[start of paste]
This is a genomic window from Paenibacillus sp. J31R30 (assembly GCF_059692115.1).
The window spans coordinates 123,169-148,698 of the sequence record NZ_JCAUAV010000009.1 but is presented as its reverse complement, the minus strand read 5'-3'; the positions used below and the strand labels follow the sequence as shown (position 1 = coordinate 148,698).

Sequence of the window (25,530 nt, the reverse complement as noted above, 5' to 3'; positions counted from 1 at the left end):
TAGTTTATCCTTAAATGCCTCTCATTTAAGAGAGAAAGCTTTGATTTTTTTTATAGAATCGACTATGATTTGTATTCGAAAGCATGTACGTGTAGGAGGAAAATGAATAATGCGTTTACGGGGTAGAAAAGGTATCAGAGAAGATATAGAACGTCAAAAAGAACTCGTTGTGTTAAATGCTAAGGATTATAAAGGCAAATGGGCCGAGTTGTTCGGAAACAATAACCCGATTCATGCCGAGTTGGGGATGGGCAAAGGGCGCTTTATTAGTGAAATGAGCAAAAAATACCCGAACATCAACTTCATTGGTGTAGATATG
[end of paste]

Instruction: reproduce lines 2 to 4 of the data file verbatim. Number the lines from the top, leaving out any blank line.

The window spans coordinates 123,169-148,698 of the sequence record NZ_JCAUAV010000009.1 but is presented as its reverse complement, the minus strand read 5'-3'; the positions used below and the strand labels follow the sequence as shown (position 1 = coordinate 148,698).

Sequence of the window (25,530 nt, the reverse complement as noted above, 5' to 3'; positions counted from 1 at the left end):
TAGTTTATCCTTAAATGCCTCTCATTTAAGAGAGAAAGCTTTGATTTTTTTTATAGAATCGACTATGATTTGTATTCGAAAGCATGTACGTGTAGGAGGAAAATGAATAATGCGTTTACGGGGTAGAAAAGGTATCAGAGAAGATATAGAACGTCAAAAAGAACTCGTTGTGTTAAATGCTAAGGATTATAAAGGCAAATGGGCCGAGTTGTTCGGAAACAATAACCCGATTCATGCCGAGTTGGGGATGGGCAAAGGGCGCTTTATTAGTGAAATGAGCAAAAAATACCCGAACATCAACTTCATTGGTGTAGATATG